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Image: Tina Tiller
Image: Tina Tiller

OPINIONPoliticsAugust 16, 2023

Voters don’t need to wait for a right-leaning government. Hipkins is already running one

Image: Tina Tiller
Image: Tina Tiller

The polls are unambiguous: New Zealand wants a National party led by Chris Hipkins this election. A scan of his time as prime minister suggests it has already happened.

It’s close, but also clear: for over a year, the most popular party in New Zealand has almost always been National. Likewise, since his unexpected elevation in January, Chris Hipkins has consistently led in any long-term rolling average as preferred prime minister. When asked about levels of trust, the gap yawns wider – Hipkins comes in at 51.5%, over 15% ahead of Luxon on 35%. The people have spoken, and what they manifestly want is Chris Hipkins as the next prime minister, heading up a National government. 

Sure, there are some minor issues, like the fact National already has a leader. Yet the country has known Christopher Luxon as leader longer than it has known Chris Hipkins as PM, and has indicated that it does not particularly care for him. More pertinently, Chris Hipkins has been a Labour MP for 15 years, and a Labour staffer prior to that, which is surely disqualifying.

But look at his record as prime minister and it starts to become somewhat moot. Much of his actions as PM would be entirely plausible as the first six months of a new right-leaning soft-populist government, dismantling the work of its predecessor. This goes for policy abandoned and announced – a full political programme. It’s as if, in trying to tack to the centre, Hipkins has in fact taken care of what would have been the meat of National’s first 100 days.

Chris Hipkins is a known fire risk to policy documents. Image: Jason Stretch

Just strip out the brands, and look at the big decisions, all abandoned for a focus on hip pockets. The RNZ-TVNZ merger, which would have created a muscular and well-funded new state media entity. Gone! The social insurance scheme, which would have step-changed the reality of unemployment for those laid off. Going, likely gone! The Three Waters reforms, in name and largely in structure. Gone! Hate speech legislation. The clean car rebate. A container recycling scheme. Going, gone, gone!

There have been other policies, sure, including a major announcement around light rail to the North Shore, along with public transport subsidies. That has been counterbalanced by light rail to Auckland’s airport, which remains a costly series of PDFs, and Let’s Get Wellington Moving, which has been subject to the kind of exasperated critiques typical of an incoming government, not one nearing six years in power.

Even much of the spending from Budget 2023 – extended ECE, scrapping prescription co-payments, subsidies for the gaming sector – is plausible as emanating from a Bill English-style centrist National party, not the leader of the largest-ever MMP Labour party. Indeed, one major part of it, a subsidy for home heating, was near-identical to one of the first announcements made by John Key’s incoming government in 2009.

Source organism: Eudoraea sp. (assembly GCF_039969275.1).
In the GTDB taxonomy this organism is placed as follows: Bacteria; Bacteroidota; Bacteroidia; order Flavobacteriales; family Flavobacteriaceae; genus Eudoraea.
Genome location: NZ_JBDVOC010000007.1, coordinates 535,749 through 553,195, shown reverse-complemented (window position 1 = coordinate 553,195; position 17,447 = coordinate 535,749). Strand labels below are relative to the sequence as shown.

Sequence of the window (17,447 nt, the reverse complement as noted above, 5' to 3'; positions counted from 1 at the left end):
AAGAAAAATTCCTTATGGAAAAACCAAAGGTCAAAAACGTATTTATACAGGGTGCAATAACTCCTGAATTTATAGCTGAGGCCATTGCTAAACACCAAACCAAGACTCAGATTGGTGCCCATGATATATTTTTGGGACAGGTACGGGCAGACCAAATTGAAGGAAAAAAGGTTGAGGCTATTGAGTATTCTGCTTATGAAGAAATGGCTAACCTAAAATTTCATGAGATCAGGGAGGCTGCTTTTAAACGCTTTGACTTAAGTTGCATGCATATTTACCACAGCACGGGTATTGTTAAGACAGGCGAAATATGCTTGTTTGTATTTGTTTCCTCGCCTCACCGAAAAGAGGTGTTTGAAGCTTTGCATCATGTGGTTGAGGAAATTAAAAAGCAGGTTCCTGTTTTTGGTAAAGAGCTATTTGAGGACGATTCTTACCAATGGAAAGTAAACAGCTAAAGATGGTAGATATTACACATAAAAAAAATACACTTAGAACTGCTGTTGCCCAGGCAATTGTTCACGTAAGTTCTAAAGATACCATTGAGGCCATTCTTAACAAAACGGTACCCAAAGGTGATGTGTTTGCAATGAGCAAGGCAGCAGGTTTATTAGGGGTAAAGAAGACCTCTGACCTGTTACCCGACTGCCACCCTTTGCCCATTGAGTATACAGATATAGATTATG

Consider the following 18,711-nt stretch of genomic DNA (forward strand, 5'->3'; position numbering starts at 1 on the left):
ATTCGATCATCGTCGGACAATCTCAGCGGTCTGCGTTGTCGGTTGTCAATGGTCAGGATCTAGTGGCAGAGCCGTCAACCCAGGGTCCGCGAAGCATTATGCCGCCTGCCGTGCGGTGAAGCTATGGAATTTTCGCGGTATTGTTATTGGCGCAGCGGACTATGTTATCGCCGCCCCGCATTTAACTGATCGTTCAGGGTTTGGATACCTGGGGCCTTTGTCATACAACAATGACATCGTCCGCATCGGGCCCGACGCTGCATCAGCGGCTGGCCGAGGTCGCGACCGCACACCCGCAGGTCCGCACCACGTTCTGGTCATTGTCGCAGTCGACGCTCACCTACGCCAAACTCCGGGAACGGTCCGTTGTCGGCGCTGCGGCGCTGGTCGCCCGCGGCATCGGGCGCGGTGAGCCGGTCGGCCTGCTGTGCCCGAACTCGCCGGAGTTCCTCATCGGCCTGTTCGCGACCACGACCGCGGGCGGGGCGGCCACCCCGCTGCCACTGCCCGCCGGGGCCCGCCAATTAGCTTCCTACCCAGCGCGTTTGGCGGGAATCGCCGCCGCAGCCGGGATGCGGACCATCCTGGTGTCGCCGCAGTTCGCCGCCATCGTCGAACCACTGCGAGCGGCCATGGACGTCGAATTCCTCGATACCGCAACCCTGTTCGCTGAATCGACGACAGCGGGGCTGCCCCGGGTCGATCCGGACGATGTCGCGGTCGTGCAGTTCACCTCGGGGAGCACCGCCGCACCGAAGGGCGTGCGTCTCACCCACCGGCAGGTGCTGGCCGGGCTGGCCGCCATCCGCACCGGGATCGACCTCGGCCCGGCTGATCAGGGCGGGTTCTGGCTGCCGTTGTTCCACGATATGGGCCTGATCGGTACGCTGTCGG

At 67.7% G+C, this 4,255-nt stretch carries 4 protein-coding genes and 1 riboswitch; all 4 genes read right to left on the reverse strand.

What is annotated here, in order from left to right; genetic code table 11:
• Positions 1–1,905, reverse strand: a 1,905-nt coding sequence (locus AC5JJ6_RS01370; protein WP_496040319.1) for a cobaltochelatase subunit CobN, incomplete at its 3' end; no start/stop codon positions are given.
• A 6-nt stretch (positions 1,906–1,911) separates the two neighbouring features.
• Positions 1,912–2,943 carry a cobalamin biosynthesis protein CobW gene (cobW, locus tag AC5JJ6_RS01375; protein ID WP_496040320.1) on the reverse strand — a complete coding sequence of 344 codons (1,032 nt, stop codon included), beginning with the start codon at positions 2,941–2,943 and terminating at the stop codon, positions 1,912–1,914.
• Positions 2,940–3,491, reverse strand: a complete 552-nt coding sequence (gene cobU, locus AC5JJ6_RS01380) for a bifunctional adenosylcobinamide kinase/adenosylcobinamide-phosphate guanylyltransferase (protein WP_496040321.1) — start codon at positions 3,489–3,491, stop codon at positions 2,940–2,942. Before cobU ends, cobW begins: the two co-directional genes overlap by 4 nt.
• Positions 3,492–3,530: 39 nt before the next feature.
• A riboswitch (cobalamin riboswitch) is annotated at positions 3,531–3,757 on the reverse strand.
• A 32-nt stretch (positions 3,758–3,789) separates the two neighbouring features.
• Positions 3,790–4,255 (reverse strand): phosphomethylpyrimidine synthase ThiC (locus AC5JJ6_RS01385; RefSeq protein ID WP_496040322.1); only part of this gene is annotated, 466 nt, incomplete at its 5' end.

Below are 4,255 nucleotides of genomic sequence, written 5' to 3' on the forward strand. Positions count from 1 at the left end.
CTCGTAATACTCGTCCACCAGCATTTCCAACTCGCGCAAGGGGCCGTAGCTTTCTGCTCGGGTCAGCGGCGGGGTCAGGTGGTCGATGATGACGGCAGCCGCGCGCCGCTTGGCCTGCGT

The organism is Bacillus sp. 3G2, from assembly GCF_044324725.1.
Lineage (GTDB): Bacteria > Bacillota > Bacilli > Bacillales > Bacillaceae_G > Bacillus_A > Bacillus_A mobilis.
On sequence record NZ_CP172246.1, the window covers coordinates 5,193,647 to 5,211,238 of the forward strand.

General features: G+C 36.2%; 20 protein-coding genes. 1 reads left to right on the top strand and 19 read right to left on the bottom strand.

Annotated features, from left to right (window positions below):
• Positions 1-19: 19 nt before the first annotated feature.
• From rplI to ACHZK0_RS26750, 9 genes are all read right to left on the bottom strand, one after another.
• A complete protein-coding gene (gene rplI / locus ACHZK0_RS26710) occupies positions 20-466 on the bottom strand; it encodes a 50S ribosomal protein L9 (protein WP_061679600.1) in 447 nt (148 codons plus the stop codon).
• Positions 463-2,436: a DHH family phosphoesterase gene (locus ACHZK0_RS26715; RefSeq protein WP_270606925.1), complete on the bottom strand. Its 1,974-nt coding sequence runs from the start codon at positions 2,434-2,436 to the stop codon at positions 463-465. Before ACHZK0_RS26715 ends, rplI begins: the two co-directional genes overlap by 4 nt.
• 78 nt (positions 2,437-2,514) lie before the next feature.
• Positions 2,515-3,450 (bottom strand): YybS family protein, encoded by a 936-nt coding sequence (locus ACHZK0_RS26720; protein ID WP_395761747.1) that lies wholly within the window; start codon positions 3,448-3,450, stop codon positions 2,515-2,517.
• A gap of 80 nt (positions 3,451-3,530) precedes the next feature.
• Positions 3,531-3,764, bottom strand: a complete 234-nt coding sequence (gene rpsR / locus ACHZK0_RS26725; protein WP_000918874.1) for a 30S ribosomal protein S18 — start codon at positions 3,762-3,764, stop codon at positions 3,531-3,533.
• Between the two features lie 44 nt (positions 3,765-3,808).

The trend has continued as the election has drawn nearer. New tunnels to the North Shore form part of an 11-figure roading spend, heading decades into the future. A new law with imposing sentences targeting ram raiding. A plan for the economy headlined by “keeping debt down”, followed by “backing business to drive the recovery”. All easily imagined as a vision for the Chris Hipkins National party.

a background of cash with monopoly houses scattered on top, overlaid with a big red cross and a black and white image of Chris Hipkins
‘Most damning is Hipkins’ momentous decision on tax’ (Image: Archi Banal)

Most damning is Hipkins’ momentous decision on tax. This is the platform which dictates all other policy, the venue where a left-leaning government can truly differentiate itself from its opposition. Shift the burden from one group to another, and spend that money on arresting the deprivation you campaigned on ending. He had the ammunition, in a landmark report from the IRD, showing miserably small effective tax rates for the wealthiest New Zealanders, which gave a moral foundation to fundamentally redraw the tax system. Yet PM Hipkins made a solemn vow to never impose a capital gains or wealth tax.

It was enough to make his own revenue minister resign in protest, and make you wonder whether National had already won the election. In place of a wealth tax came the populist removal of GST on fruit and vegetables. Fruit and vegetables are “luxury items”, according to South Auckland anti-poverty advocate Dave Letele, and the plan has been derided by almost all economists. Stats NZ data parsed by the NZ Herald suggests it is staggeringly regressive, in that it will deliver savings of around $2 a week to the poorest New Zealanders, while the wealthy enjoy more than $11 in discounts.

What has been the political result of this hard tack to the centre? A steady decline in party polling, balanced against consistent support for Hipkins as prime minister. On some level, Hipkins’ decisions seem to only burnish his own personal brand as a pragmatic centrist, while Labour’s own brand is too strongly associated with its previous project (and its failures) to see any impact. 

The Hipkins-era Labour government’s agenda is thus essentially indistinguishable from the goals of any recent National party. In that way the country might already have the government it seems to want: centre-left rhetoric leading a centre-right government. The net effect of Hipkins’ bread-and-butter politics project is that the National party’s term effectively started in January of 2023.

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